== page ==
Conventional cotton fields contribute to millions of metric tons of greenhouse gas emissions each year. Cotton fields smell really bad, the smell of chemicals is potent. It burns the eyes and can irritate the stomach causing nausea for workers on the field. Before the crop is harvested, it is typically sprayed with a crop duster defoliant like paraquat which is deposited onto the fields using a small aircraft flying overhead. Typically only about half of it lands on the intended field, whilst the rest is sprayed onto the surrounding landscape causing severe damage to the environment and to the people and wildlife inhabiting the area. Needless to say, this entire process and the collateral damage producing conventional cotton causes is totally unnecessary. Farming cotton in this way is relatively new and actually most cotton produced prior to WWI was organic. The demand for conventional cotton is because of the trend for fast cheap fashion needing fast cheaply produced cotton.

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Is Organic Cotton Worth Paying More For? The trend for fast and cheap fashion often means someone else or something else is paying the price. If you are a consumer who is conscious about the purchases you make, then you should factor in all of the costs of making the product not just the actual price tag on the product itself. 

If we are talking about cotton - it is the farmers who pay the price firstly and also the environment. The bulk of cotton is produced in developing countries and farmed by people who live on the breadline and also in an environment that has been degraded and is toxic from the pesticides and fertilisers used. 

Because nothing is able to grow on the land, farmers can’t benefit from growing other crops such as mung beans or sunflowers in addition to the cotton, which are products they could sell for extra income or use as a food source (they can and do often do this on organic farms). In addition, the toxic environment has an adverse impact on workers health and wellbeing.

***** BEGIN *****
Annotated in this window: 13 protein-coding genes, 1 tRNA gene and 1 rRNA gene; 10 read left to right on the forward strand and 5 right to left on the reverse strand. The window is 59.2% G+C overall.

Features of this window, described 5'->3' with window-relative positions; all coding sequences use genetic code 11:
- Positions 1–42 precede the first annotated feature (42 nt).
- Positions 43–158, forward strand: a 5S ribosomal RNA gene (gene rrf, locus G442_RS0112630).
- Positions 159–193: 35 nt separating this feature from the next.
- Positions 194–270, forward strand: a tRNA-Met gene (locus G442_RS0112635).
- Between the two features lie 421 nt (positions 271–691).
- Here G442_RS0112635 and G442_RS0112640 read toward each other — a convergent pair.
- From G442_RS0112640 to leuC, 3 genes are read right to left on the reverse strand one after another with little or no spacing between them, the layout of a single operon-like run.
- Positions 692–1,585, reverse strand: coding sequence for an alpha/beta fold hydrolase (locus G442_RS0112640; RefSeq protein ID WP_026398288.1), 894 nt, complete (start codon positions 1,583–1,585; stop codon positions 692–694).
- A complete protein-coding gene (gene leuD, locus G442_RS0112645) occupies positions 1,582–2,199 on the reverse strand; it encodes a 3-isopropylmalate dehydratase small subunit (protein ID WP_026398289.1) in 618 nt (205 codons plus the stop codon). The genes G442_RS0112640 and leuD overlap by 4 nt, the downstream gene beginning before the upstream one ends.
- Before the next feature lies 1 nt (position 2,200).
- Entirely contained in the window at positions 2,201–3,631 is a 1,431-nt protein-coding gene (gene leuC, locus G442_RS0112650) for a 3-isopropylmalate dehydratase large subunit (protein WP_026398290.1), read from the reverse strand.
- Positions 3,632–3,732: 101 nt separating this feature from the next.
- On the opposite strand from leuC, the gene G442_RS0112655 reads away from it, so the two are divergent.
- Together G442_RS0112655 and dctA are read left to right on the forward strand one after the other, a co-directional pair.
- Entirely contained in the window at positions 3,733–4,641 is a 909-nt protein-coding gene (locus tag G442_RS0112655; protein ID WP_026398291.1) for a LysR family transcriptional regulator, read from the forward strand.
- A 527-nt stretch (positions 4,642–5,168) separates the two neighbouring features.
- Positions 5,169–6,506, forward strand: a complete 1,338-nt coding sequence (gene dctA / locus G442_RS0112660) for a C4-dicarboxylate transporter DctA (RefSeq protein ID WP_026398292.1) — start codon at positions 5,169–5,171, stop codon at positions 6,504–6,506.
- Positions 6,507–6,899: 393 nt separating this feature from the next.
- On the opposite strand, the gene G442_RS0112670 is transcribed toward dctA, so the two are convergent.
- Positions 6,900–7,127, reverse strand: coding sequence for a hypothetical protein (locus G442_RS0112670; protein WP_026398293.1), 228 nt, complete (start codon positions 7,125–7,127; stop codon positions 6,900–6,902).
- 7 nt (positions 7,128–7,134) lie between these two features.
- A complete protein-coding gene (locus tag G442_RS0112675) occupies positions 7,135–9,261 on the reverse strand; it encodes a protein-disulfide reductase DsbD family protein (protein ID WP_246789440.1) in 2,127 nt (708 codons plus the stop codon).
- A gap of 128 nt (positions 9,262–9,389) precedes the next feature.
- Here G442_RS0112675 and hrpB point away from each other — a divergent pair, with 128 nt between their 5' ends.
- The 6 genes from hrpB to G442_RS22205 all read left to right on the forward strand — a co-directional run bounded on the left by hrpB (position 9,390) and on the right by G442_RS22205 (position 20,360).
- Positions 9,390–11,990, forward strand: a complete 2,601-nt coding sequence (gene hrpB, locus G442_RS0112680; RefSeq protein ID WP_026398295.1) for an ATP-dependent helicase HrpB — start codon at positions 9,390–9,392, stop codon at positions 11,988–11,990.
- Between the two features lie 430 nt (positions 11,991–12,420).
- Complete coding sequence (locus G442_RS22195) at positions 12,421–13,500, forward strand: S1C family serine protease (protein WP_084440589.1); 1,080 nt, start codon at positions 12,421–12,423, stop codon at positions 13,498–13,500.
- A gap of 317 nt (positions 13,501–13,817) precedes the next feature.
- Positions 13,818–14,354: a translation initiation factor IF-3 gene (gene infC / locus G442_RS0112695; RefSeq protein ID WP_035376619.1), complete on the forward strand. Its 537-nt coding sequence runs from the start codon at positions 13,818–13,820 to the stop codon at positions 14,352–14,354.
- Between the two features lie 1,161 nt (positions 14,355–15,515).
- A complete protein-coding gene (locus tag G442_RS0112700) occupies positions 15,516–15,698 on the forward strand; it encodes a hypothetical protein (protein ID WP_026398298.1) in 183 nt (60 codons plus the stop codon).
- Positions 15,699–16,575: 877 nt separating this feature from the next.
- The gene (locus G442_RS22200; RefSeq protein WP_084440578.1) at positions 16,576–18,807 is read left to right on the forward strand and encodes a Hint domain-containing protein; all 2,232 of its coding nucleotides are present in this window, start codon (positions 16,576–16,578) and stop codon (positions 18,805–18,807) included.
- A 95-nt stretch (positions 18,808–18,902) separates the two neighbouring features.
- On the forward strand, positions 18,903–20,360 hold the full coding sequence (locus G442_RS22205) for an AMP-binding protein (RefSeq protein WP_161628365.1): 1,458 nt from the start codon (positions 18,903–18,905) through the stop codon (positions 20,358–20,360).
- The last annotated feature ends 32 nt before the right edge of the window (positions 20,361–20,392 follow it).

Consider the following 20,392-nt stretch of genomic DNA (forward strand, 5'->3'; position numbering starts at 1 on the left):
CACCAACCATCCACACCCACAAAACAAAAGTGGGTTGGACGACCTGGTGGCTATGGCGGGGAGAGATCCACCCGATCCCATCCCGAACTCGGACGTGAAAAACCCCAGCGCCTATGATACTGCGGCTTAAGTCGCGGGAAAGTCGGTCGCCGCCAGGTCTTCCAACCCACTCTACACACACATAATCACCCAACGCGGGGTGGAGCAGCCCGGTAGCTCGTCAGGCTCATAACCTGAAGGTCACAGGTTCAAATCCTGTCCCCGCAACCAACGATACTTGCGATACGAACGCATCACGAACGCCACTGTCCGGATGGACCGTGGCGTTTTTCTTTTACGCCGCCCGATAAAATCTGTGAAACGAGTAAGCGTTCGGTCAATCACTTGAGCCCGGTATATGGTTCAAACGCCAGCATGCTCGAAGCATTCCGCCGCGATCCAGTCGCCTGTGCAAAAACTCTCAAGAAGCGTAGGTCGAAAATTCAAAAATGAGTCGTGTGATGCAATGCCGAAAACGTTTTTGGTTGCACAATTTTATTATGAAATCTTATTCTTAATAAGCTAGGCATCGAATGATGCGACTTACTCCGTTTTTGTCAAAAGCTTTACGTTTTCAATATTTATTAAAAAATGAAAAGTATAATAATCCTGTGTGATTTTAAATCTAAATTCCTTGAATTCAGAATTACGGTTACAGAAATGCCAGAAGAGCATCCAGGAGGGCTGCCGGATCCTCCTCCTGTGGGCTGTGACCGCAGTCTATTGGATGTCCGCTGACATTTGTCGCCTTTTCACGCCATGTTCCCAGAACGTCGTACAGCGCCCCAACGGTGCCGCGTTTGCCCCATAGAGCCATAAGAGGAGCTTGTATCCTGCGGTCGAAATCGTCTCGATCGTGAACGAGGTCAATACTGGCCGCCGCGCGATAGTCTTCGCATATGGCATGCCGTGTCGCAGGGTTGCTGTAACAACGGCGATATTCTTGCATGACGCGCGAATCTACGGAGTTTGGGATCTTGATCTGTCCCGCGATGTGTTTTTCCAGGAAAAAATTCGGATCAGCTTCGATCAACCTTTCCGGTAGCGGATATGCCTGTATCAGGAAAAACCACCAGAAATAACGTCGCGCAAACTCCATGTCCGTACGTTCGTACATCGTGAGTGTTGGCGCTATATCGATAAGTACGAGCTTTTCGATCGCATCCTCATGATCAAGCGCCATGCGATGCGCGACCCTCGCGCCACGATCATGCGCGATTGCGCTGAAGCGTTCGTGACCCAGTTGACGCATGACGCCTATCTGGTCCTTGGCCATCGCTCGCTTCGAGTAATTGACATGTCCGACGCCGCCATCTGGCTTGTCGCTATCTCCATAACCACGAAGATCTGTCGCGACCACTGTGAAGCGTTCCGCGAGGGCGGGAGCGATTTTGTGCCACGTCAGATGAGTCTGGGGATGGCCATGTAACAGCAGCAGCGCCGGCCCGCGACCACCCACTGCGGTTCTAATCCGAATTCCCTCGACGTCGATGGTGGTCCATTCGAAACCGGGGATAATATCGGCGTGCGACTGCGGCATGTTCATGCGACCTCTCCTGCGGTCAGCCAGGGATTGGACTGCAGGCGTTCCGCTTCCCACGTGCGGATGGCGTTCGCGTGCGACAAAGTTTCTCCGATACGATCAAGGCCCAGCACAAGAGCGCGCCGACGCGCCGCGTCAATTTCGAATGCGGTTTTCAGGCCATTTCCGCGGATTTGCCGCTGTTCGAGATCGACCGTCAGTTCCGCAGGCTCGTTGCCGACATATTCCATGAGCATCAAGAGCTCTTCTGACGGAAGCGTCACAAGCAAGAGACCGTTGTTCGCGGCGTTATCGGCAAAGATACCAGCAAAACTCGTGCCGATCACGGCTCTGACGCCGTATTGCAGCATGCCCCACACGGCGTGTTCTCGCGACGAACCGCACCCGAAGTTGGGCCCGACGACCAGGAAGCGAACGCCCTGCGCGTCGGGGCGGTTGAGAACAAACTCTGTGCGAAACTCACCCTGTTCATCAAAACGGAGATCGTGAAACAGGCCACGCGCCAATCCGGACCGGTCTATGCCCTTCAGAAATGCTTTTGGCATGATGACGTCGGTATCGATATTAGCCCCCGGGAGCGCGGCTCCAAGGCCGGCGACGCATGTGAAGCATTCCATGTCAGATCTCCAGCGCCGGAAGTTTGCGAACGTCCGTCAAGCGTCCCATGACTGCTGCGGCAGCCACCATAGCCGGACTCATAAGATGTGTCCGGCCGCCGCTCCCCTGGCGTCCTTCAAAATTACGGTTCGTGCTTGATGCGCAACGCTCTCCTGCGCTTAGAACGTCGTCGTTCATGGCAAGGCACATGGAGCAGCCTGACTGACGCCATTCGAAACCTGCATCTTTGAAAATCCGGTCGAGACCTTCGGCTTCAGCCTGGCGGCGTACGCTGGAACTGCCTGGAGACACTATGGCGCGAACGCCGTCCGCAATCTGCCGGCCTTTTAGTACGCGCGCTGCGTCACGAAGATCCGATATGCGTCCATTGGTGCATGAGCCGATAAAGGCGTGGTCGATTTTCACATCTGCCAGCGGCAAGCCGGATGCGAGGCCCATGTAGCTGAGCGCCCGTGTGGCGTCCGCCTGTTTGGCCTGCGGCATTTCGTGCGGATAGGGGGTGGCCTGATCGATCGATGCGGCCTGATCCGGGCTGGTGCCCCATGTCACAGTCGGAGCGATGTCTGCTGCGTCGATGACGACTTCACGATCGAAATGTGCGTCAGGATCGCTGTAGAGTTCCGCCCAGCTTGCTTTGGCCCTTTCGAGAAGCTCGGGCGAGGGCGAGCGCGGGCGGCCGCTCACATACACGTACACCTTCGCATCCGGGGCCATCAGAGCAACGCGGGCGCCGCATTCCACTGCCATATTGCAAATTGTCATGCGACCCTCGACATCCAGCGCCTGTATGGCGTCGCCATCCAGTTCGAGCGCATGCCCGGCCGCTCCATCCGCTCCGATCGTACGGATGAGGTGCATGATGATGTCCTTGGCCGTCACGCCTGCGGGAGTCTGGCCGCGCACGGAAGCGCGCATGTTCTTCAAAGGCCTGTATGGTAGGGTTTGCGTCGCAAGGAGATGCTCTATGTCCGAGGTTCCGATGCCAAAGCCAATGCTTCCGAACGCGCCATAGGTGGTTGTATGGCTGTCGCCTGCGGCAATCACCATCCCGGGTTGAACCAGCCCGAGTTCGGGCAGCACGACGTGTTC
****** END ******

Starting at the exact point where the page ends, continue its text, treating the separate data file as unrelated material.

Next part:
For all of the above reasons, it is worth considering paying a little more for organic cotton because the price of organic includes investments made by farmers who are working to protect our environment, maintain soil fertility and biodiversity, support wildlife and conserve water. This means organic cotton sometimes is more expensive, about 20-30%  more because the costs aren’t hidden. There is labour involved in producing high quality organic cotton. Paying farmers a fair wage is critical to help encourage more farmers to consider transitioning their farms to grow organic cotton.

We appreciate that paying more is not possible for everyone all the time and thats ok too. Consider treating yourself to an organic cotton t-shirt for example when you can. We find they tend to last much longer, wear well and maintain their shape compared with conventional cotton fabric t-shirts, so will get the most out of your investment and will not need to buy as many.

Finally, there are also many environmental benefits of organic cotton over conventional cotton. The Textile Exchange commissioned a Life Cycle Assessment on organic cotton which nicely summarises the measurable environmental benefits of organic cotton:

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In summary buy less, make it last and buy organic! 

Our Organic Cotton Fashion Brands are Available on Our Online Vegan Marketplace, launching this Autumn 2019.

 Shop vegan and ethically with CARMA. Sign up for the latest updates ahead of launch here.